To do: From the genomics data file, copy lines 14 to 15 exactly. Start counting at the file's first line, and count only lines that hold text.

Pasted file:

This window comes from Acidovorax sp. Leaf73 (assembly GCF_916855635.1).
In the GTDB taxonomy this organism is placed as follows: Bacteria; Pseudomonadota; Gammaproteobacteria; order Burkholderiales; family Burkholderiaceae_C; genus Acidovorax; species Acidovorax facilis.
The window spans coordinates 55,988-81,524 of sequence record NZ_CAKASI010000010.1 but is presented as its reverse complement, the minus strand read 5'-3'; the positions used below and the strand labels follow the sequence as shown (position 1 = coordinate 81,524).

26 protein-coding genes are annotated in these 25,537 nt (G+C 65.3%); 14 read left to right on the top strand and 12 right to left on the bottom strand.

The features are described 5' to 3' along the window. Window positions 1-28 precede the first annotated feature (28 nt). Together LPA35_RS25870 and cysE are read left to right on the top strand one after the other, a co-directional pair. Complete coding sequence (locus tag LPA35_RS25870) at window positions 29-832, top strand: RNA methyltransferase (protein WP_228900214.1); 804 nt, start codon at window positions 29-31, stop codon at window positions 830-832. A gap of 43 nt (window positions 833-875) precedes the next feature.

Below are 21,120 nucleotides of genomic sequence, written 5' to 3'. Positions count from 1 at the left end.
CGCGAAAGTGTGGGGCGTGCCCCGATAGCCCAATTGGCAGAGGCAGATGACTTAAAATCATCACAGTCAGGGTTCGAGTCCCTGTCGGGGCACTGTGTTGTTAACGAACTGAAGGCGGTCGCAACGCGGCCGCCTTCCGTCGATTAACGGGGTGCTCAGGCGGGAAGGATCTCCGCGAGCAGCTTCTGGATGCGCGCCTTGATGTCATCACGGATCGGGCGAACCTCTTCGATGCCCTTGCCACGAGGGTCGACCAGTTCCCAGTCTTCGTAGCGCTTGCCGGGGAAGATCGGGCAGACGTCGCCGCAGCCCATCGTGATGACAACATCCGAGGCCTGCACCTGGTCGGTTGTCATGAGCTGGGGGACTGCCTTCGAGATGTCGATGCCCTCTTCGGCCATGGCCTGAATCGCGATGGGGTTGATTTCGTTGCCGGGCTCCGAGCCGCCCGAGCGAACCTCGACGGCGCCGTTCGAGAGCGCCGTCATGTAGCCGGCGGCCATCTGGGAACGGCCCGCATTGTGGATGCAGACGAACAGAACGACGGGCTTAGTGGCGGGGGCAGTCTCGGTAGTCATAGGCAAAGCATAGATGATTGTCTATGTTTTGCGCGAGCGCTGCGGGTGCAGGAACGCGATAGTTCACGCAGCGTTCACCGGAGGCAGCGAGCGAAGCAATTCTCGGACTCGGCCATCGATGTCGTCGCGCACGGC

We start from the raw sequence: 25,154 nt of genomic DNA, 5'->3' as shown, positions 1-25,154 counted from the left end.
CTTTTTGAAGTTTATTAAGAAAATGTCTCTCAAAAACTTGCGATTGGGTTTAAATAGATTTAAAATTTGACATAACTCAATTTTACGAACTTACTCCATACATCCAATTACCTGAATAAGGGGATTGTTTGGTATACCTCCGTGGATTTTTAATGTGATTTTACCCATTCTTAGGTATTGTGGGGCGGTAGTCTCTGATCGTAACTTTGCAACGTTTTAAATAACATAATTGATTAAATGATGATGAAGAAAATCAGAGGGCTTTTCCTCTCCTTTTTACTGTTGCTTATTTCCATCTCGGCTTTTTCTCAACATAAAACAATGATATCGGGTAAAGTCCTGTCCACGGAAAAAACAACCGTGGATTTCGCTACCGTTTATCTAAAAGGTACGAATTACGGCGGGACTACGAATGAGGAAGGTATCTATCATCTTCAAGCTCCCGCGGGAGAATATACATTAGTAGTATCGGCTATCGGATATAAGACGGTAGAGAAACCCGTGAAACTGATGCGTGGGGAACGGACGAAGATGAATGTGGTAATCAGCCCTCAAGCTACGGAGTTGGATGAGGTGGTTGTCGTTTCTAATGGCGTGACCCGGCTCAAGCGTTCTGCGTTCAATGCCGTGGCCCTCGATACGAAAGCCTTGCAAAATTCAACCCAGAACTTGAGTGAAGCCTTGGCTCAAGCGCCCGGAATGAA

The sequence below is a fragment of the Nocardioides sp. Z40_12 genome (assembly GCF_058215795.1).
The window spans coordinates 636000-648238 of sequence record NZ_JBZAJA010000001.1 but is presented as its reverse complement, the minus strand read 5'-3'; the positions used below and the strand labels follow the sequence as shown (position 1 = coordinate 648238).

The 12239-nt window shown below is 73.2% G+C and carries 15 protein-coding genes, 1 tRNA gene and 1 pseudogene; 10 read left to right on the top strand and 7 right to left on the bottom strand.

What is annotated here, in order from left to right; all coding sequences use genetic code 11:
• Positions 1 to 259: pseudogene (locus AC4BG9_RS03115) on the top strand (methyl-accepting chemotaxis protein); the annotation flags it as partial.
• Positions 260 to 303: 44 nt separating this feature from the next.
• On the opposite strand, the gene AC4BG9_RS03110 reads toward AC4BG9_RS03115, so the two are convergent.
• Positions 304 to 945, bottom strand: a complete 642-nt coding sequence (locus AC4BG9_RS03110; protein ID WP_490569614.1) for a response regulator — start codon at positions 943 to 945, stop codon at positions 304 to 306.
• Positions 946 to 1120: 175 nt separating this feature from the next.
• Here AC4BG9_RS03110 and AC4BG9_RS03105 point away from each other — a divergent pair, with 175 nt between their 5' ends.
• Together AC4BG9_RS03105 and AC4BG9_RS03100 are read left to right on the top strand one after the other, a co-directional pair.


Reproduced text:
• Positions 1 to 259: pseudogene (locus AC4BG9_RS03115) on the top strand (methyl-accepting chemotaxis protein); the annotation flags it as partial.
• Positions 260 to 303: 44 nt separating this feature from the next.